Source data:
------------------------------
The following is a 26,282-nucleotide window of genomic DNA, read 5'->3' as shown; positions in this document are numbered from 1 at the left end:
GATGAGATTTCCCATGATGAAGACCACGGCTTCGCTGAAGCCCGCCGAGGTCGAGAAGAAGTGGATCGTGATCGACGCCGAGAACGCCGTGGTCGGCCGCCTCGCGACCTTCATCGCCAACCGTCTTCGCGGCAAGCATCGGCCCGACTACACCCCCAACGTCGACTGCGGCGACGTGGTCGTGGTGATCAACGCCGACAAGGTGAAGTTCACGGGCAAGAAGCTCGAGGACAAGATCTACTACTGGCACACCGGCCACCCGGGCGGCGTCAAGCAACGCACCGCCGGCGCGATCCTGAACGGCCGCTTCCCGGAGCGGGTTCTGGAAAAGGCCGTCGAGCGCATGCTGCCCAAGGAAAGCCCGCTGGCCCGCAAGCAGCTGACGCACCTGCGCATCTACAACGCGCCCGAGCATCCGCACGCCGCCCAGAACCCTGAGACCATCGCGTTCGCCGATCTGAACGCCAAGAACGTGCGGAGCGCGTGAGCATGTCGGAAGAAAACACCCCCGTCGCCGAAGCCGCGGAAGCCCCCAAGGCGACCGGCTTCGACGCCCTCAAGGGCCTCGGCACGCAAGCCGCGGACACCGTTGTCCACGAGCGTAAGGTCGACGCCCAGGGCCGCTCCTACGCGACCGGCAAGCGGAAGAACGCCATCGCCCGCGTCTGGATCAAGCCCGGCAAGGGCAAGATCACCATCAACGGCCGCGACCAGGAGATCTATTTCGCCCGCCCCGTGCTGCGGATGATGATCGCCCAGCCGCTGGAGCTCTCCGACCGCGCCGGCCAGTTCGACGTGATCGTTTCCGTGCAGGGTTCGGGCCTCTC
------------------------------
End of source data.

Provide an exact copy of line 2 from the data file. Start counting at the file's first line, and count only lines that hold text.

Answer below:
GATGAGATTTCCCATGATGAAGACCACGGCTTCGCTGAAGCCCGCCGAGGTCGAGAAGAAGTGGATCGTGATCGACGCCGAGAACGCCGTGGTCGGCCGCCTCGCGACCTTCATCGCCAACCGTCTTCGCGGCAAGCATCGGCCCGACTACACCCCCAACGTCGACTGCGGCGACGTGGTCGTGGTGATCAACGCCGACAAGGTGAAGTTCACGGGCAAGAAGCTCGAGGACAAGATCTACTACTGGCACACCGGCCACCCGGGCGGCGTCAAGCAACGCACCGCCGGCGCGATCCTGAACGGCCGCTTCCCGGAGCGGGTTCTGGAAAAGGCCGTCGAGCGCATGCTGCCCAAGGAAAGCCCGCTGGCCCGCAAGCAGCTGACGCACCTGCGCATCTACAACGCGCCCGAGCATCCGCACGCCGCCCAGAACCCTGAGACCATCGCGTTCGCCGATCTGAACGCCAAGAACGTGCGGAGCGCGTGAGCATGTCGGAAGAAAACACCCCCGTCGCCGAAGCCGCGGAAGCCCCCAAGGCGACCGGCTTCGACGCCCTCAAGGGCCTCGGCACGCAAGCCGCGGACACCGTTGTCCACGAGCGTAAGGTCGACGCCCAGGGCCGCTCCTACGCGACCGGCAAGCGGAAGAACGCCATCGCCCGCGTCTGGATCAAGCCCGGCAAGGGCAAGATCACCATCAACGGCCGCGACCAGGAGATCTATTTCGCCCGCCCCGTGCTGCGGATGATGATCGCCCAGCCGCTGGAGCTCTCCGACCGCGCCGGCCAGTTCGACGTGATCGTTTCCGTGCAGGGTTCGGGCCTCTC